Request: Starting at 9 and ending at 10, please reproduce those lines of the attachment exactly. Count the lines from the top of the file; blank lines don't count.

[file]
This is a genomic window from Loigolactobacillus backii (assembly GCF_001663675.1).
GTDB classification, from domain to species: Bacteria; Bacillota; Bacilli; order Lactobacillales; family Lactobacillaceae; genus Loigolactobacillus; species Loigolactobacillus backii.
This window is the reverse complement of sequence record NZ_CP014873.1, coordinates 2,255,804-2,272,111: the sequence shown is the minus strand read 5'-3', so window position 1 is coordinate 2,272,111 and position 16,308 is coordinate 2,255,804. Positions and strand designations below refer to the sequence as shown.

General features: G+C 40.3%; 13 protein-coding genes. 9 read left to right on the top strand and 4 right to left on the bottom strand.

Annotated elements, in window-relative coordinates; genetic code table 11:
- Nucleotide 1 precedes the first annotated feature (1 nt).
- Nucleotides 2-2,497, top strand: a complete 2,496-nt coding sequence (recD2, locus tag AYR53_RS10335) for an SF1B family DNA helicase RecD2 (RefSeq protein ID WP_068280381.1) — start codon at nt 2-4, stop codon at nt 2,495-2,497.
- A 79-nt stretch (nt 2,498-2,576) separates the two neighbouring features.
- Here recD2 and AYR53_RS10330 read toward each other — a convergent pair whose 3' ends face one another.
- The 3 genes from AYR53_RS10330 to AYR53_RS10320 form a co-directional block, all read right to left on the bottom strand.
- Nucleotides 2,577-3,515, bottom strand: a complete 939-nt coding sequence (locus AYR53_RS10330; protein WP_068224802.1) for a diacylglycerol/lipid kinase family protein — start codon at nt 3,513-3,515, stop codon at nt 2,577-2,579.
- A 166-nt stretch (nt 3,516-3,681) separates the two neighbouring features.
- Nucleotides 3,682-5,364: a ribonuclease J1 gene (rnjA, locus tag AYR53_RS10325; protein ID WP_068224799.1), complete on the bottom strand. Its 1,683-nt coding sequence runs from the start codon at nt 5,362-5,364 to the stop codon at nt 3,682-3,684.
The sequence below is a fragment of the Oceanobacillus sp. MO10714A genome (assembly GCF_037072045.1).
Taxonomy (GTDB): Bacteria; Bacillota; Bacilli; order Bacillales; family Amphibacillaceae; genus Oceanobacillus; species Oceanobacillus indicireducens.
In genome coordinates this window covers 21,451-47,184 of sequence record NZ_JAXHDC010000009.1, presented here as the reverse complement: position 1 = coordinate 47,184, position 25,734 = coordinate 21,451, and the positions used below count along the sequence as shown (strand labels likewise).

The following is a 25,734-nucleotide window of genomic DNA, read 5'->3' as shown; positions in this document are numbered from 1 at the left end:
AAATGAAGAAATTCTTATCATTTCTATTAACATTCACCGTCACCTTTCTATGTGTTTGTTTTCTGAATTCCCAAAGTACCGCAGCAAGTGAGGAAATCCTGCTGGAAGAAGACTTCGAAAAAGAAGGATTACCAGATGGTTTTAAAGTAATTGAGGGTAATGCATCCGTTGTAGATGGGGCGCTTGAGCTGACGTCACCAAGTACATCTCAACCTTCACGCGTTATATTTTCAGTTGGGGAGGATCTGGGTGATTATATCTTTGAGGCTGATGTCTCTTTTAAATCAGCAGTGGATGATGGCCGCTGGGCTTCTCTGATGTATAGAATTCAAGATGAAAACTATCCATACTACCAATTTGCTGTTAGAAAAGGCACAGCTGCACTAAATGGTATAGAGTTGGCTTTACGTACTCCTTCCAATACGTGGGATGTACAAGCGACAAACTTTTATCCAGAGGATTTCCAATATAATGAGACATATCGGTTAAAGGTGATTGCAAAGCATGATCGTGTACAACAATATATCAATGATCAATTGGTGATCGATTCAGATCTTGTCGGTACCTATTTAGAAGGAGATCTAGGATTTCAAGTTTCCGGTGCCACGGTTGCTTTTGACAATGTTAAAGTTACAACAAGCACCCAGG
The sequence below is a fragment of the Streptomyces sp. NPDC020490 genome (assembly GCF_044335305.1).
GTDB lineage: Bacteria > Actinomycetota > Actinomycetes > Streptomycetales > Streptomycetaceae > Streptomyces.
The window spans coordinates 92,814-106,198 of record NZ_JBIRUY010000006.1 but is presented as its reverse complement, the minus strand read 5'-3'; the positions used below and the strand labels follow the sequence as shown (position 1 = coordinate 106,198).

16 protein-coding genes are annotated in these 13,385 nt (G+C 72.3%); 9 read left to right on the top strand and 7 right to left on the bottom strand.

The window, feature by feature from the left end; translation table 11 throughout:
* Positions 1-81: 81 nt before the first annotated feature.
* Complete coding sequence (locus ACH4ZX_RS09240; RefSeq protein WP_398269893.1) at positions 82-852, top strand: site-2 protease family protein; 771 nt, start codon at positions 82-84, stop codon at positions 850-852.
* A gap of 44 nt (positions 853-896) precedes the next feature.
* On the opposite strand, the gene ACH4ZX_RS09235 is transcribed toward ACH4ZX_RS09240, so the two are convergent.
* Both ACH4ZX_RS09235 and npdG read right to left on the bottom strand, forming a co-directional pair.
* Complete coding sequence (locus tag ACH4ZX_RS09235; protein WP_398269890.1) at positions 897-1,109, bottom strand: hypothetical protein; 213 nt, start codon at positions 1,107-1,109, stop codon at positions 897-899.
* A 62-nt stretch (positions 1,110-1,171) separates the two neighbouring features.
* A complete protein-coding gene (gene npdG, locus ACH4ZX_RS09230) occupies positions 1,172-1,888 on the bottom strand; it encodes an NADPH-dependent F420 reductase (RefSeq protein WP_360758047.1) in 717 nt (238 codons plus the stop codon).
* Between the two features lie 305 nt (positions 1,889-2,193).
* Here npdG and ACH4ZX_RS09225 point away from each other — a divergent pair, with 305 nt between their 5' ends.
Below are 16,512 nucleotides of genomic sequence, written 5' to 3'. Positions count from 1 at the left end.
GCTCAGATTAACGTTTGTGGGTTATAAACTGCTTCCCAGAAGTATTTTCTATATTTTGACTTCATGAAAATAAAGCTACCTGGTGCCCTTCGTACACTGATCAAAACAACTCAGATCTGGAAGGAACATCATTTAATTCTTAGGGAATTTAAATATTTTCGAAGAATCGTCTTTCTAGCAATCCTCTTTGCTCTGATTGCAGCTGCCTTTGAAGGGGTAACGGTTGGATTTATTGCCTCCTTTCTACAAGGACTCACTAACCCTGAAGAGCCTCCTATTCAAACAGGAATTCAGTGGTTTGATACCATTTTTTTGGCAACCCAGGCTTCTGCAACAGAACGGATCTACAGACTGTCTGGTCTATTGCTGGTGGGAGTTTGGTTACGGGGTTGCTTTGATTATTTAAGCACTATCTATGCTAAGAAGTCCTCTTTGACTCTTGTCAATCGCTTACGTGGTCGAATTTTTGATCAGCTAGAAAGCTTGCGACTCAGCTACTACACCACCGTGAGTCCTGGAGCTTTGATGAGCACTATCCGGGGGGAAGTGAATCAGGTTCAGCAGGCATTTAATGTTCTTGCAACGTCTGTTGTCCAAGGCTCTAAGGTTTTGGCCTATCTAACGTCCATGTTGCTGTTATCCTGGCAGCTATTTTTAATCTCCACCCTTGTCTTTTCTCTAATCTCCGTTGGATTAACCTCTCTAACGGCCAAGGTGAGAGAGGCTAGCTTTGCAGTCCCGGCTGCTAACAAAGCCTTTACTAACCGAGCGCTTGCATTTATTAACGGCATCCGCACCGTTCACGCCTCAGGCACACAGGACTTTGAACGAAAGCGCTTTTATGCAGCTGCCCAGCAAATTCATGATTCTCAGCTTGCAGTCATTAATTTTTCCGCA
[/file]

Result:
- Here recD2 and AYR53_RS10330 read toward each other — a convergent pair whose 3' ends face one another.
- The 3 genes from AYR53_RS10330 to AYR53_RS10320 form a co-directional block, all read right to left on the bottom strand.